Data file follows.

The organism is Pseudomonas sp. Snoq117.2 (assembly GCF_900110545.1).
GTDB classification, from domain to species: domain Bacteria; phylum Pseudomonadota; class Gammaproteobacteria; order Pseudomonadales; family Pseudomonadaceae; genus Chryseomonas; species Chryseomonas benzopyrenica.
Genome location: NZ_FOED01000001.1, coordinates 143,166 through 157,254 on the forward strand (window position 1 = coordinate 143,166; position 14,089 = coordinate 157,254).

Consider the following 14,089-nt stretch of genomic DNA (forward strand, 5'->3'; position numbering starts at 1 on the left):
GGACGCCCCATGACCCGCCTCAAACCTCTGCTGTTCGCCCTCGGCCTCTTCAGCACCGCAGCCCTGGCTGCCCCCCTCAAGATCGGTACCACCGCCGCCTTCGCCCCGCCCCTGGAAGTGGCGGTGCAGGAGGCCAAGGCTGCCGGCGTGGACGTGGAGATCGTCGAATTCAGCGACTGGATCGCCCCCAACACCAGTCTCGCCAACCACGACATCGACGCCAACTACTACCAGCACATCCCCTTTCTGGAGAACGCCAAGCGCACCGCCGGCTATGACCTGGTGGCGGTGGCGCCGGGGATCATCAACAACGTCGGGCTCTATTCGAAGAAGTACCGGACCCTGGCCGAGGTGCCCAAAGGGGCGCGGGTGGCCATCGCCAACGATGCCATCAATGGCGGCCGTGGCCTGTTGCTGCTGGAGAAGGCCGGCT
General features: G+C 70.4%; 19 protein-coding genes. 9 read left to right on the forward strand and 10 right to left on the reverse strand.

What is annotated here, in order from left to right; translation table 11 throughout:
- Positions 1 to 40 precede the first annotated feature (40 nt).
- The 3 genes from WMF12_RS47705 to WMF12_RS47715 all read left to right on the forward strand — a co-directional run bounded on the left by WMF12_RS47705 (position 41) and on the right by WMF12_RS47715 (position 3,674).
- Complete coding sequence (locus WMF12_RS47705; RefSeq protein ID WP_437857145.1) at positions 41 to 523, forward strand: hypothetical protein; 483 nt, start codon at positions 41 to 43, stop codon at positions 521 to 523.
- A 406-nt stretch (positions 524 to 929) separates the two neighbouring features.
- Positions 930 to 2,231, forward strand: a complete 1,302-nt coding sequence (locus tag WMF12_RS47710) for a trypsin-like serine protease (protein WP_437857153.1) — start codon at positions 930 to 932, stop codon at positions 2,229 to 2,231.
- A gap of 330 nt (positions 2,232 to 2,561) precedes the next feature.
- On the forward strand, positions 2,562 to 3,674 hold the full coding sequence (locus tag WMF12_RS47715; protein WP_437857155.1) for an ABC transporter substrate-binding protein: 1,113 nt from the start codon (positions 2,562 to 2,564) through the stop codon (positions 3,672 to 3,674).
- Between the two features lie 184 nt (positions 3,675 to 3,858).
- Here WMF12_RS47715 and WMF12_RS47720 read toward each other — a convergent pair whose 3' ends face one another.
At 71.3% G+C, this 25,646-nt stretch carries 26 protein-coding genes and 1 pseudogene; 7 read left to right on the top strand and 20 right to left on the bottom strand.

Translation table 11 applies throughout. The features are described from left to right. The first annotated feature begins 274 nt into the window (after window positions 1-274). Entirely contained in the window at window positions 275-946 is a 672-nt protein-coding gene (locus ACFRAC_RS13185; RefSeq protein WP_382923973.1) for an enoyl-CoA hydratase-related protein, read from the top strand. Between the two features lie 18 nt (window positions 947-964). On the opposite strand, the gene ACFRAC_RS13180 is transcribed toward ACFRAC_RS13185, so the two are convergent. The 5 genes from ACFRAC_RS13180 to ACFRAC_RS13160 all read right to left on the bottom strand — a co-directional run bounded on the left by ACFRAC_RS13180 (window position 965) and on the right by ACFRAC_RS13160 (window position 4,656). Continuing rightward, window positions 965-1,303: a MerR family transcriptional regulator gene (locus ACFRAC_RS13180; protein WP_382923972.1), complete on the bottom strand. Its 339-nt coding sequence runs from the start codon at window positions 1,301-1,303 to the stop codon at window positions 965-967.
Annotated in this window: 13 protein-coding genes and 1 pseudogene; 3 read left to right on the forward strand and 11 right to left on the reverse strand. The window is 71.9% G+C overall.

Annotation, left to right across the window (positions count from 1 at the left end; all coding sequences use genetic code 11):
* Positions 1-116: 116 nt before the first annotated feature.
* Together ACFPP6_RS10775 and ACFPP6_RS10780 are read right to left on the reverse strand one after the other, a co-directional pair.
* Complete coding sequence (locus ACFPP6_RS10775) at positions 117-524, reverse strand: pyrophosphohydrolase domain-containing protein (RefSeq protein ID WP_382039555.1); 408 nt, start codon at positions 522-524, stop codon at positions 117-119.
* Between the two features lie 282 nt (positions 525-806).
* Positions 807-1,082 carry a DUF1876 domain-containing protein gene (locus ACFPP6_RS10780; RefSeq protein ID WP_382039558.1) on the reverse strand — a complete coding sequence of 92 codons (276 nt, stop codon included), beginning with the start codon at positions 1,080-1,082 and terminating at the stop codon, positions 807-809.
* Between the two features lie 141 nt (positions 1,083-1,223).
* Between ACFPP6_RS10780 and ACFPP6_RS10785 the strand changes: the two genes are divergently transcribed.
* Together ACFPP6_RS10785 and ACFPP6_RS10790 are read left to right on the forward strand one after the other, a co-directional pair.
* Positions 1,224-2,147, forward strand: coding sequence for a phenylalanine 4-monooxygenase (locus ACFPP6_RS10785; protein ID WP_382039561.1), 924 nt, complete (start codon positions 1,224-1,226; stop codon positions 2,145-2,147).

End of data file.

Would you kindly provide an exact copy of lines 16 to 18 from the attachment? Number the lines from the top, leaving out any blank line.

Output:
- Here WMF12_RS47715 and WMF12_RS47720 read toward each other — a convergent pair whose 3' ends face one another.
At 71.3% G+C, this 25,646-nt stretch carries 26 protein-coding genes and 1 pseudogene; 7 read left to right on the top strand and 20 right to left on the bottom strand.

Translation table 11 applies throughout. The features are described from left to right. The first annotated feature begins 274 nt into the window (after window positions 1-274). Entirely contained in the window at window positions 275-946 is a 672-nt protein-coding gene (locus ACFRAC_RS13185; RefSeq protein WP_382923973.1) for an enoyl-CoA hydratase-related protein, read from the top strand. Between the two features lie 18 nt (window positions 947-964). On the opposite strand, the gene ACFRAC_RS13180 is transcribed toward ACFRAC_RS13185, so the two are convergent. The 5 genes from ACFRAC_RS13180 to ACFRAC_RS13160 all read right to left on the bottom strand — a co-directional run bounded on the left by ACFRAC_RS13180 (window position 965) and on the right by ACFRAC_RS13160 (window position 4,656). Continuing rightward, window positions 965-1,303: a MerR family transcriptional regulator gene (locus ACFRAC_RS13180; protein WP_382923972.1), complete on the bottom strand. Its 339-nt coding sequence runs from the start codon at window positions 1,301-1,303 to the stop codon at window positions 965-967.